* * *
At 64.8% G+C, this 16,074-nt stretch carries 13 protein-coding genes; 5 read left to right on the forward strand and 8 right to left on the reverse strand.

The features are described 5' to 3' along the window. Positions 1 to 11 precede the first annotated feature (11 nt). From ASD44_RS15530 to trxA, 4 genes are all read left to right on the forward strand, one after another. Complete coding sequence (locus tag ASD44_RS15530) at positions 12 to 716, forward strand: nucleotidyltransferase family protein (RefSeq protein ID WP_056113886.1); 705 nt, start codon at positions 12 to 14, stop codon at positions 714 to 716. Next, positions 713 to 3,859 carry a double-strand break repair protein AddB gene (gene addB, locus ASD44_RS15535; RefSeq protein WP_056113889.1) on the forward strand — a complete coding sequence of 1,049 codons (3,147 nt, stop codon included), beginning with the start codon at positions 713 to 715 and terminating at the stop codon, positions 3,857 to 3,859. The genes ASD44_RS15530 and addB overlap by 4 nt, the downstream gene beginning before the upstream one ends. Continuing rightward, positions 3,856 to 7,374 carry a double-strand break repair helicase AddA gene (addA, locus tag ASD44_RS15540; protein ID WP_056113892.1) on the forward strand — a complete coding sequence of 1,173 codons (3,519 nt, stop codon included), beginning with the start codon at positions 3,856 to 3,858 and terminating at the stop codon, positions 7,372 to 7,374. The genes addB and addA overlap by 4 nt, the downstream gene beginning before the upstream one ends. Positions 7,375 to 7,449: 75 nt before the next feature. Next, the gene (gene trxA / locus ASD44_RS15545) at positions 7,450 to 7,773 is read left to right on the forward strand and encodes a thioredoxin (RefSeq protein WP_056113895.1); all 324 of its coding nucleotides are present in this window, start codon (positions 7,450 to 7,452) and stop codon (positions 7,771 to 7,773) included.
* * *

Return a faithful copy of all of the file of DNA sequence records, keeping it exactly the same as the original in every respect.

At 64.8% G+C, this 16,074-nt stretch carries 13 protein-coding genes; 5 read left to right on the forward strand and 8 right to left on the reverse strand.

The features are described 5' to 3' along the window. Positions 1 to 11 precede the first annotated feature (11 nt). From ASD44_RS15530 to trxA, 4 genes are all read left to right on the forward strand, one after another. Complete coding sequence (locus tag ASD44_RS15530) at positions 12 to 716, forward strand: nucleotidyltransferase family protein (RefSeq protein ID WP_056113886.1); 705 nt, start codon at positions 12 to 14, stop codon at positions 714 to 716. Next, positions 713 to 3,859 carry a double-strand break repair protein AddB gene (gene addB, locus ASD44_RS15535; RefSeq protein WP_056113889.1) on the forward strand — a complete coding sequence of 1,049 codons (3,147 nt, stop codon included), beginning with the start codon at positions 713 to 715 and terminating at the stop codon, positions 3,857 to 3,859. The genes ASD44_RS15530 and addB overlap by 4 nt, the downstream gene beginning before the upstream one ends. Continuing rightward, positions 3,856 to 7,374 carry a double-strand break repair helicase AddA gene (addA, locus tag ASD44_RS15540; protein ID WP_056113892.1) on the forward strand — a complete coding sequence of 1,173 codons (3,519 nt, stop codon included), beginning with the start codon at positions 3,856 to 3,858 and terminating at the stop codon, positions 7,372 to 7,374. The genes addB and addA overlap by 4 nt, the downstream gene beginning before the upstream one ends. Positions 7,375 to 7,449: 75 nt before the next feature. Next, the gene (gene trxA / locus ASD44_RS15545) at positions 7,450 to 7,773 is read left to right on the forward strand and encodes a thioredoxin (RefSeq protein WP_056113895.1); all 324 of its coding nucleotides are present in this window, start codon (positions 7,450 to 7,452) and stop codon (positions 7,771 to 7,773) included.